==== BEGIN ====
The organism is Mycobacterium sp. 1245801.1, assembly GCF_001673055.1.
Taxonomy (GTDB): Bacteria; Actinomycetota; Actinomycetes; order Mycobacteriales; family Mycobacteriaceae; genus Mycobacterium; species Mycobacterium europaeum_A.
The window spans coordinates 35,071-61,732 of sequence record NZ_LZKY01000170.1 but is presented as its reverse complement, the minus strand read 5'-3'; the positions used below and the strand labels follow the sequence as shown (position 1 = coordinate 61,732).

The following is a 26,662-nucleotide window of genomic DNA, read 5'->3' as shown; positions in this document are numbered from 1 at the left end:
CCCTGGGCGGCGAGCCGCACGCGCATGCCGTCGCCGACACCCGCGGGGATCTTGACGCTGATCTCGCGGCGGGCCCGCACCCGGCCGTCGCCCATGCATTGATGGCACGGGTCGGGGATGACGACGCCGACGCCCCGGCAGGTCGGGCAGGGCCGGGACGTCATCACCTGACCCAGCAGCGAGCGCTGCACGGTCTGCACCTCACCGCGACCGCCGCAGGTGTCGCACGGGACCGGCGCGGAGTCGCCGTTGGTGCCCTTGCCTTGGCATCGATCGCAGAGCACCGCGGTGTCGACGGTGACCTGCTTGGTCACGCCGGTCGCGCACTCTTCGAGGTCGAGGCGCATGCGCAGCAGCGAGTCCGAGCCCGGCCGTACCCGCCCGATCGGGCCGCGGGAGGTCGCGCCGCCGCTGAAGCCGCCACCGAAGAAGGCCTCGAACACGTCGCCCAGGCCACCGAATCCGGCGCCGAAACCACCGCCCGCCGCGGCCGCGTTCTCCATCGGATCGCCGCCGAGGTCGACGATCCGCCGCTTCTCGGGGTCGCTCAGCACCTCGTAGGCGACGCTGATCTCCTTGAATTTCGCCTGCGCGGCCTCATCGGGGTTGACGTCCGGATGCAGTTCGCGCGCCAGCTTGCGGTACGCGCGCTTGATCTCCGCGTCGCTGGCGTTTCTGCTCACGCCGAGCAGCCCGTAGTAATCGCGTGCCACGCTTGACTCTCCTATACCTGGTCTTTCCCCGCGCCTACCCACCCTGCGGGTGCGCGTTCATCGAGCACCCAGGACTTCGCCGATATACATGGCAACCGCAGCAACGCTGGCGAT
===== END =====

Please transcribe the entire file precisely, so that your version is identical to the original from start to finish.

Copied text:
The organism is Mycobacterium sp. 1245801.1, assembly GCF_001673055.1.
Taxonomy (GTDB): Bacteria; Actinomycetota; Actinomycetes; order Mycobacteriales; family Mycobacteriaceae; genus Mycobacterium; species Mycobacterium europaeum_A.
The window spans coordinates 35,071-61,732 of sequence record NZ_LZKY01000170.1 but is presented as its reverse complement, the minus strand read 5'-3'; the positions used below and the strand labels follow the sequence as shown (position 1 = coordinate 61,732).

The following is a 26,662-nucleotide window of genomic DNA, read 5'->3' as shown; positions in this document are numbered from 1 at the left end:
CCCTGGGCGGCGAGCCGCACGCGCATGCCGTCGCCGACACCCGCGGGGATCTTGACGCTGATCTCGCGGCGGGCCCGCACCCGGCCGTCGCCCATGCATTGATGGCACGGGTCGGGGATGACGACGCCGACGCCCCGGCAGGTCGGGCAGGGCCGGGACGTCATCACCTGACCCAGCAGCGAGCGCTGCACGGTCTGCACCTCACCGCGACCGCCGCAGGTGTCGCACGGGACCGGCGCGGAGTCGCCGTTGGTGCCCTTGCCTTGGCATCGATCGCAGAGCACCGCGGTGTCGACGGTGACCTGCTTGGTCACGCCGGTCGCGCACTCTTCGAGGTCGAGGCGCATGCGCAGCAGCGAGTCCGAGCCCGGCCGTACCCGCCCGATCGGGCCGCGGGAGGTCGCGCCGCCGCTGAAGCCGCCACCGAAGAAGGCCTCGAACACGTCGCCCAGGCCACCGAATCCGGCGCCGAAACCACCGCCCGCCGCGGCCGCGTTCTCCATCGGATCGCCGCCGAGGTCGACGATCCGCCGCTTCTCGGGGTCGCTCAGCACCTCGTAGGCGACGCTGATCTCCTTGAATTTCGCCTGCGCGGCCTCATCGGGGTTGACGTCCGGATGCAGTTCGCGCGCCAGCTTGCGGTACGCGCGCTTGATCTCCGCGTCGCTGGCGTTTCTGCTCACGCCGAGCAGCCCGTAGTAATCGCGTGCCACGCTTGACTCTCCTATACCTGGTCTTTCCCCGCGCCTACCCACCCTGCGGGTGCGCGTTCATCGAGCACCCAGGACTTCGCCGATATACATGGCAACCGCAGCAACGCTGGCGAT